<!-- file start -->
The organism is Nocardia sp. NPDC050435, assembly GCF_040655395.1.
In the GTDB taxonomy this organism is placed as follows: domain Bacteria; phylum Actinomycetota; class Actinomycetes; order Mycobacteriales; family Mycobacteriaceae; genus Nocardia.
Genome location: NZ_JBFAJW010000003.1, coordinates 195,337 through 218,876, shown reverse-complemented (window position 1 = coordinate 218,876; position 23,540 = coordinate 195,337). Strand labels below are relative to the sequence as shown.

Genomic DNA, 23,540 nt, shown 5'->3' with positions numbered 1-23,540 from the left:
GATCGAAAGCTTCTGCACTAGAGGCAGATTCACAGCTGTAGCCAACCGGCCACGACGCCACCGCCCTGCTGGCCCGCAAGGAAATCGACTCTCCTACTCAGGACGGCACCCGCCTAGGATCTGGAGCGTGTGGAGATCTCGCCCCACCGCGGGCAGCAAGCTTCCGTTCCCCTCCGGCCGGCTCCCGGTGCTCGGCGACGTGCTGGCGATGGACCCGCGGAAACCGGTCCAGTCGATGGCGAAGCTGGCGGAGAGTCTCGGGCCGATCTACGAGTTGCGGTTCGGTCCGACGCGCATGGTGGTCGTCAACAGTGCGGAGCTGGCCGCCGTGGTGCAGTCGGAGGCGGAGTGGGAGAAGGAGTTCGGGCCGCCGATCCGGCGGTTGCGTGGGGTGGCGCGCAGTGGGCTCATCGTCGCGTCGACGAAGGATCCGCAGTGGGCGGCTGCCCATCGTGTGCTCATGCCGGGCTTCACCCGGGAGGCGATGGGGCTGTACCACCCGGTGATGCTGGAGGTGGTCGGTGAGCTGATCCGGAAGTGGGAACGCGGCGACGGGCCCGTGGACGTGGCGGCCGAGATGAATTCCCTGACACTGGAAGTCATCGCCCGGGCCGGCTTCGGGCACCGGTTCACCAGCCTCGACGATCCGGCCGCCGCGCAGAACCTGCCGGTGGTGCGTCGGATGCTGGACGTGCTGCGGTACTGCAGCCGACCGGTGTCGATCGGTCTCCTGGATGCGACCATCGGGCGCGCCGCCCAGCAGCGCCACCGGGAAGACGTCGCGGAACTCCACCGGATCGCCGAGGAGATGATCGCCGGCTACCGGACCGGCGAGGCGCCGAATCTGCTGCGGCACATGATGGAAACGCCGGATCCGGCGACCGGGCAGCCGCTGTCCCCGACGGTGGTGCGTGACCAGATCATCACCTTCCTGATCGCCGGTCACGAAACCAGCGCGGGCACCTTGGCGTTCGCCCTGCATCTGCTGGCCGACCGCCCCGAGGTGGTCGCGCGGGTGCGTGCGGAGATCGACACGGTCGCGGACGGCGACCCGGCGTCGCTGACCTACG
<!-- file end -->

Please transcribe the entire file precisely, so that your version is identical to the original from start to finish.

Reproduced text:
The organism is Nocardia sp. NPDC050435, assembly GCF_040655395.1.
In the GTDB taxonomy this organism is placed as follows: domain Bacteria; phylum Actinomycetota; class Actinomycetes; order Mycobacteriales; family Mycobacteriaceae; genus Nocardia.
Genome location: NZ_JBFAJW010000003.1, coordinates 195,337 through 218,876, shown reverse-complemented (window position 1 = coordinate 218,876; position 23,540 = coordinate 195,337). Strand labels below are relative to the sequence as shown.

Genomic DNA, 23,540 nt, shown 5'->3' with positions numbered 1-23,540 from the left:
GATCGAAAGCTTCTGCACTAGAGGCAGATTCACAGCTGTAGCCAACCGGCCACGACGCCACCGCCCTGCTGGCCCGCAAGGAAATCGACTCTCCTACTCAGGACGGCACCCGCCTAGGATCTGGAGCGTGTGGAGATCTCGCCCCACCGCGGGCAGCAAGCTTCCGTTCCCCTCCGGCCGGCTCCCGGTGCTCGGCGACGTGCTGGCGATGGACCCGCGGAAACCGGTCCAGTCGATGGCGAAGCTGGCGGAGAGTCTCGGGCCGATCTACGAGTTGCGGTTCGGTCCGACGCGCATGGTGGTCGTCAACAGTGCGGAGCTGGCCGCCGTGGTGCAGTCGGAGGCGGAGTGGGAGAAGGAGTTCGGGCCGCCGATCCGGCGGTTGCGTGGGGTGGCGCGCAGTGGGCTCATCGTCGCGTCGACGAAGGATCCGCAGTGGGCGGCTGCCCATCGTGTGCTCATGCCGGGCTTCACCCGGGAGGCGATGGGGCTGTACCACCCGGTGATGCTGGAGGTGGTCGGTGAGCTGATCCGGAAGTGGGAACGCGGCGACGGGCCCGTGGACGTGGCGGCCGAGATGAATTCCCTGACACTGGAAGTCATCGCCCGGGCCGGCTTCGGGCACCGGTTCACCAGCCTCGACGATCCGGCCGCCGCGCAGAACCTGCCGGTGGTGCGTCGGATGCTGGACGTGCTGCGGTACTGCAGCCGACCGGTGTCGATCGGTCTCCTGGATGCGACCATCGGGCGCGCCGCCCAGCAGCGCCACCGGGAAGACGTCGCGGAACTCCACCGGATCGCCGAGGAGATGATCGCCGGCTACCGGACCGGCGAGGCGCCGAATCTGCTGCGGCACATGATGGAAACGCCGGATCCGGCGACCGGGCAGCCGCTGTCCCCGACGGTGGTGCGTGACCAGATCATCACCTTCCTGATCGCCGGTCACGAAACCAGCGCGGGCACCTTGGCGTTCGCCCTGCATCTGCTGGCCGACCGCCCCGAGGTGGTCGCGCGGGTGCGTGCGGAGATCGACACGGTCGCGGACGGCGACCCGGCGTCGCTGACCTACG